So that leaves the real justification:

Advocates, supported by a growing body of research, say encouraging single-sex schools offers the promise of benefiting both boys and girls, some of whom do better in such settings.

First, the obligatory inflammatory racial analogy. If research showed that segregating students by race raised their test scores, should we do it? Of course not.

Dividing up students by gender (or by race) encourages them to think of students in the other school as "the other". OK, great, the boys aren't causing trouble in class to impress the girls. (This is what I heard someone on NPR give as justification for single-sex classes.) So when they eventually encounter the opposite sex outside of class -- after school, in college, in the workplace -- they will act with dignity and restraint? Of course not. They'll be even worse, because they have little experience handling themselves in mixed company. These educators are following the current public school fad of making sure that problems happen on somebody else's watch.

When I was in college, I made sure to end up on a co-ed floor in the dorm. Why? Increased opportunities for debauchery? Not really. In fact, the all-male floors frequently had visits by women -- especially during the drunken weekend parties. Strangely enough, the co-ed floors had a lower incidence of that sort of immaturity.

Look, I realize that many people have had positive experiences in single-sex educational situations. I don't propose that the government step in and prevent private or parochial schools from operating that way. But when the government itself starts dividing people up by gender, it sets an ugly precedent. What's next? If the boys are distracted by the girls -- well, that would only be true of the straight boys and girls, right? Wouldn't the gay boys be twice as distracted in an all-boys school. Follow the logic and you end up with Arundel High School for Lesbians. (OK, maybe not. But doesn't that sound like it could be on Cinemax?)

I've lost track of my main point here, which is that separate schools for boys and girls may be slightly better at teaching math and reading (though I have my doubts). But implicitly they're going to be worse at preparing them for a gender-integrated society.

Tuesday, May 07, 2002

A Moment on the Earth

The low posting output lately is due to a glitch with posting to my web hosting service (hopefully, that'll get fixed, I'll get a work-around, or I'll change providers) and the fact that my laptop is in the shop.

I recently finished A Moment on the Earth, by Gregg Easterbrook. This is a long book, but I'm glad I made it through. Easterbrook's main thesis is that the environment is in good shape, but that this is a result of environmental regulation, so we should be interested in more of it. It's somewhat counter-intuitive -- or rather, it shows how counter-intuitive the two main poles in environmental debate are -- "The sky is falling, despite all the environmental legislation that's passed," or, "Everything we've done to clean up the planet has been enough. Let's just leave it at that."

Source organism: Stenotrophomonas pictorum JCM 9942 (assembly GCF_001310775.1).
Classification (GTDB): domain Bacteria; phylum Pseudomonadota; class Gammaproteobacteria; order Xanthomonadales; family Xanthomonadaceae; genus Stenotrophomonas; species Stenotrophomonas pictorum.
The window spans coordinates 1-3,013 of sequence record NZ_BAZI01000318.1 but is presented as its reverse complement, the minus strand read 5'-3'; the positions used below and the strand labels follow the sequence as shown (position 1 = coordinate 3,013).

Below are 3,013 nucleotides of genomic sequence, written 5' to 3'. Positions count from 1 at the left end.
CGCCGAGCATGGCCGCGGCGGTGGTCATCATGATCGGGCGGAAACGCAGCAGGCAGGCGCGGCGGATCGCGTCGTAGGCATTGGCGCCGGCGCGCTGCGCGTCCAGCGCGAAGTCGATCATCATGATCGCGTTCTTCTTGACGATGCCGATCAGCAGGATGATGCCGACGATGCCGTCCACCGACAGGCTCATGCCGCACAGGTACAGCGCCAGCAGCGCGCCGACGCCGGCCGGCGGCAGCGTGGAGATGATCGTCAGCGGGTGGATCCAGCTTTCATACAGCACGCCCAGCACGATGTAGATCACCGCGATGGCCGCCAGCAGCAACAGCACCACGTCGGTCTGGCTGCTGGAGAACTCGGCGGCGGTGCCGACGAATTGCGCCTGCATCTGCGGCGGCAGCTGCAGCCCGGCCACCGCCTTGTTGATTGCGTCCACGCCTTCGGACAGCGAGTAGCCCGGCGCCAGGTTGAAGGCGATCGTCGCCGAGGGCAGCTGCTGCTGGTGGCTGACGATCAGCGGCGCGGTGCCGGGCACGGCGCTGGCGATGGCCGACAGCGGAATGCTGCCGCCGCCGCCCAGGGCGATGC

I mention the thesis partially because a simple web search turned up some severe misunderstandings. For example, from this page,

His central thesis is: "...even for all their failings, market forces and a self-interest stake in forests are the best system for assuring responsible behavior, as they confer voluntary reasons to protect the land." (403) By implication, there is no longer any role for governmental regulation?

Hmm, well, most authors don't state their thesis on page 403. Reading the first part of the book, I noticed that Easterbrook expressed his general like of government regulation. In fact, he thought the good example government regulation set by getting results on environmental cleanup could be used to push government regulation in other spheres. The quote above has to do with the superiority of government regulations that make it worth people's while to comply. For example (mine, not Easterbrook's), littering is illegal pretty much everywhere. And, most places, the roadsides are strewn with bottles and cans. But when I lived in Michigan, I hardly ever saw litter of that type. Why? The 10-cent bottle deposit (made famous by Seinfeld).

I also found this page:

He denies such obvious truths as the fact that insects are becoming resistant to pesticides, asserts that "nothing Carson forecast in Silent Spring has come to pass," and boasts of the increase in raptors without noting that this was due to the banning of DDT.

Wow. Let's see. He mentions that insects are becoming resistant to pesticides, and mentions that the increase in raptors happened after DDT was banned.

I'm not quite sure what about the book provokes such strong reactions from people who clearly haven't read it all the way through. I found it to be a level-headed examination of the state of the environment. I didn't always agree with it, but it made a lot more sense than doomsday predictions or the let-'em-pollute crowd.